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Rise in youth unemployment ‘a result of traineeship cuts’

Federation University    |      28 August  2014

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Recent rises in youth unemployment in Victoria and elsewhere in Australia are a result of cuts to traineeships, according to Federation University Australia researcher Professor Erica Smith.

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Traineeships

…not so available now.

Traineeships are a similar form of employment arrangement to apprenticeship, in which people are employed at the same time as undertaking a nationally recognised qualification.  Smith says the value of traineeships is that they expanded structured training opportunities to a much wider range of industries than traditional apprenticeships.

“Previously the opportunities were only available in trade jobs, which were almost all undertaken by men.”

Most employment opportunities for young people these days are in the service industries, which are well catered for by traineeships. Research has confirmed the high standard of many traineeships and particularly the role that they play in assisting young people and disadvantaged people into employment.

However, over the last three years the Commonwealth government, beginning under Labor, has progressively withdrawn the small amounts of funding provided to employers to help them set up and run traineeship programs.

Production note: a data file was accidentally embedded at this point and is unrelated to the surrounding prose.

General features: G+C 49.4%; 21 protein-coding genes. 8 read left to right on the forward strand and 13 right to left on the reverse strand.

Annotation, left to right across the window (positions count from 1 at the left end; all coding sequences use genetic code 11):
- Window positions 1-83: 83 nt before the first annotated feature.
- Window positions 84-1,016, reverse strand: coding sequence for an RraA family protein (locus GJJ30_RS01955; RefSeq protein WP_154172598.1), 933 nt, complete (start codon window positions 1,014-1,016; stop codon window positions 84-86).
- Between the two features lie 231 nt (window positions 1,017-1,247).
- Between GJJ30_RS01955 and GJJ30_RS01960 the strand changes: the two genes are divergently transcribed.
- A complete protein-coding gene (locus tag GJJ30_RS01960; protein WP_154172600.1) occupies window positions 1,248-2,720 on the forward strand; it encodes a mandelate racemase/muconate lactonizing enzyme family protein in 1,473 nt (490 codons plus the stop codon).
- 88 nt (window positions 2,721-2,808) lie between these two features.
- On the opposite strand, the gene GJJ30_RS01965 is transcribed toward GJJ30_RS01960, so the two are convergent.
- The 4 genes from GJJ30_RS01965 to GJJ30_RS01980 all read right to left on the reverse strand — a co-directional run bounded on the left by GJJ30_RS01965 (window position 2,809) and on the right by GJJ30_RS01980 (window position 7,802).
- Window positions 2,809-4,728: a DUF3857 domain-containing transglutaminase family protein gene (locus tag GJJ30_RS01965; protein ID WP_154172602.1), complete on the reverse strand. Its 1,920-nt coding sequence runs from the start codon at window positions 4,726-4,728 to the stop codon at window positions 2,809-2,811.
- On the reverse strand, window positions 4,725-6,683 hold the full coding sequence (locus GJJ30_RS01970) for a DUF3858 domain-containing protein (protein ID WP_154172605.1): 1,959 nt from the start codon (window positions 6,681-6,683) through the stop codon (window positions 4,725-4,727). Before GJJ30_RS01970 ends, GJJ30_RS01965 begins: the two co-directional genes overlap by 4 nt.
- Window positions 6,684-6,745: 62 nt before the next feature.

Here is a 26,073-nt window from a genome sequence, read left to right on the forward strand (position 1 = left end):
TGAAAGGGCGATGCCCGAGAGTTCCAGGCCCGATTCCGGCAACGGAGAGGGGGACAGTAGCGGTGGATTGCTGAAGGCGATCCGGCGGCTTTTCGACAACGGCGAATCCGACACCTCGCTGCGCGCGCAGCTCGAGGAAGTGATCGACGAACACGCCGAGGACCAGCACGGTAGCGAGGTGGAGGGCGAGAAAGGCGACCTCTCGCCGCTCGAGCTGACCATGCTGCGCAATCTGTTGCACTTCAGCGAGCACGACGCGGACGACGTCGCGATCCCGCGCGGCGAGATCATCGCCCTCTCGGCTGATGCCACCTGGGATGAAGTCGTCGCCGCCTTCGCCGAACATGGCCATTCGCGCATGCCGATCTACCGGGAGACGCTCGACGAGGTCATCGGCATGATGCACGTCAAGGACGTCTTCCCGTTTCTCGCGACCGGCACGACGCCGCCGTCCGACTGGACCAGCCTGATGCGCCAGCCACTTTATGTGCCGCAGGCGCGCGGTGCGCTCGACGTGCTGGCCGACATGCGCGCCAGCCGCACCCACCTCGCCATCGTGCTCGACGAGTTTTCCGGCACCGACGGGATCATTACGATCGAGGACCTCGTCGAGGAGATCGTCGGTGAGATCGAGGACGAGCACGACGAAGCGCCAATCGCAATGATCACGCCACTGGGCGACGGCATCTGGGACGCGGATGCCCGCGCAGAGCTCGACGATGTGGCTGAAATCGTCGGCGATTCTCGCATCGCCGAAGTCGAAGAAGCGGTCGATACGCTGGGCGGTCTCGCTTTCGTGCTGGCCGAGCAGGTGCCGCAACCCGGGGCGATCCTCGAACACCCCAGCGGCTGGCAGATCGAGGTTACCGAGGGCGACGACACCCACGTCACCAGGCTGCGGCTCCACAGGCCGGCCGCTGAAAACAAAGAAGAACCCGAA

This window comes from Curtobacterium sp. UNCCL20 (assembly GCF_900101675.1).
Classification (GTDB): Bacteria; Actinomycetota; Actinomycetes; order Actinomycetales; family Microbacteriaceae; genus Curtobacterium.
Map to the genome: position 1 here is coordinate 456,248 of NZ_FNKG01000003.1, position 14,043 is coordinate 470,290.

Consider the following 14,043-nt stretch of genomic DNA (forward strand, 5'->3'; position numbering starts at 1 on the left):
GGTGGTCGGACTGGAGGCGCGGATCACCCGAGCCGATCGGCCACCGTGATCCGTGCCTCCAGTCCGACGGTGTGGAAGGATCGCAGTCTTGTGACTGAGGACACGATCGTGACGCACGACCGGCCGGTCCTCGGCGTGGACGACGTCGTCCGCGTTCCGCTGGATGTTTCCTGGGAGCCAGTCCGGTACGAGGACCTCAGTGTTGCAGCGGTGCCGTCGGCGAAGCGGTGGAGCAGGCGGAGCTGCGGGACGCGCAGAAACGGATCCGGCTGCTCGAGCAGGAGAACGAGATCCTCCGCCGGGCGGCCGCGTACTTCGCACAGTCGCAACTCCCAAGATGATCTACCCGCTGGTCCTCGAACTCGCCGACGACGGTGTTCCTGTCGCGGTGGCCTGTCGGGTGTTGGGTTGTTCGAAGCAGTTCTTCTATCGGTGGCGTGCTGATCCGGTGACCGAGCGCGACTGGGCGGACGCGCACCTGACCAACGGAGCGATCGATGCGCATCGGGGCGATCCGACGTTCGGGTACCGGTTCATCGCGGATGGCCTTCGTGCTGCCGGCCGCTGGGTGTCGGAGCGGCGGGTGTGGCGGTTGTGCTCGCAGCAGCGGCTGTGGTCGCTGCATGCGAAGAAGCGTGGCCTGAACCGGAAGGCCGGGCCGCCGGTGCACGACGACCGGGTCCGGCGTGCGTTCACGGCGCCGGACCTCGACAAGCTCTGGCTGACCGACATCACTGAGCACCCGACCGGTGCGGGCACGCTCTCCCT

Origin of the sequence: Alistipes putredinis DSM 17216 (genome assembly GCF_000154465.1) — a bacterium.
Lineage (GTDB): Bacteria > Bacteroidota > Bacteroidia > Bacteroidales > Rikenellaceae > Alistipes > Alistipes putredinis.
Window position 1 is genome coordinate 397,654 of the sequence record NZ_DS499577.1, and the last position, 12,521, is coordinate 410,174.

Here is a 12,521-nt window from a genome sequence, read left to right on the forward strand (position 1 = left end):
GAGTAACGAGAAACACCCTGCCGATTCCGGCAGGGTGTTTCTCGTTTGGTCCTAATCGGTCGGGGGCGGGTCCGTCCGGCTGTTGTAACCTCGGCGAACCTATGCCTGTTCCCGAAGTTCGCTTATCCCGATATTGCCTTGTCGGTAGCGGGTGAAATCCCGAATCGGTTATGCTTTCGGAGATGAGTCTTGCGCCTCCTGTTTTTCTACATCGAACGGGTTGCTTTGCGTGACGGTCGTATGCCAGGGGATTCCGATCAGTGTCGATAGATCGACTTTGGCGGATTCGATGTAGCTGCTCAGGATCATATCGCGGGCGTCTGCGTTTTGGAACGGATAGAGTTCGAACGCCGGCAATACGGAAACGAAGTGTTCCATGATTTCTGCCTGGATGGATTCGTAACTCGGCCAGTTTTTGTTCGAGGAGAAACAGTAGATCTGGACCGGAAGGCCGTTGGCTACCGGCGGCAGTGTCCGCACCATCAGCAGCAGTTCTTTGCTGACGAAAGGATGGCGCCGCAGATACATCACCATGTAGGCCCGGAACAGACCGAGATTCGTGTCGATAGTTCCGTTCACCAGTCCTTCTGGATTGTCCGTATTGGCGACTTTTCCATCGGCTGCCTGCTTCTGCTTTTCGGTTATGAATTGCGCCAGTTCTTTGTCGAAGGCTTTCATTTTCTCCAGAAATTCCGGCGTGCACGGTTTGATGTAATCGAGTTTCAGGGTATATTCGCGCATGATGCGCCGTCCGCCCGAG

From 2012 in Victoria, the State Government has reduced funding for the training in those occupations in which the majority of young people used to find their first jobs, often through a traineeship: retail and hospitality. It is not surprising that with this ‘double whammy’, many of these job opportunities have disappeared, Smith says.

Youth unemployment started to climb very quickly after the double sets of cuts to traineeships were implemented.

“Employers would take a risk with a young person if they knew that a structured training program would help them develop the young person into an effective worker, but they are less likely to take that risk without such support,” Professor Smith said.

National figures for apprenticeships and traineeships recently released by NCVER show a continuing decline in numbers. Nationally, figures have declined by 20% in the past year (with Victoria at nearly 25%) with ‘non-trades’ commencements (ie traineeship commencements) falling by 31%.

Smith describes this as a massive reduction, which is is unprecedented internationally:

Internationally, most countries are seeking to expand their apprenticeship and traineeship in order to combat youth unemployment triggered by the global financial crisis. Australia is alone in reducing opportunities for young people.

Employers would take a risk with a young person if they knew that a structured training program would help them develop the young person into an effective worker, but they are less likely to take that risk without such support.

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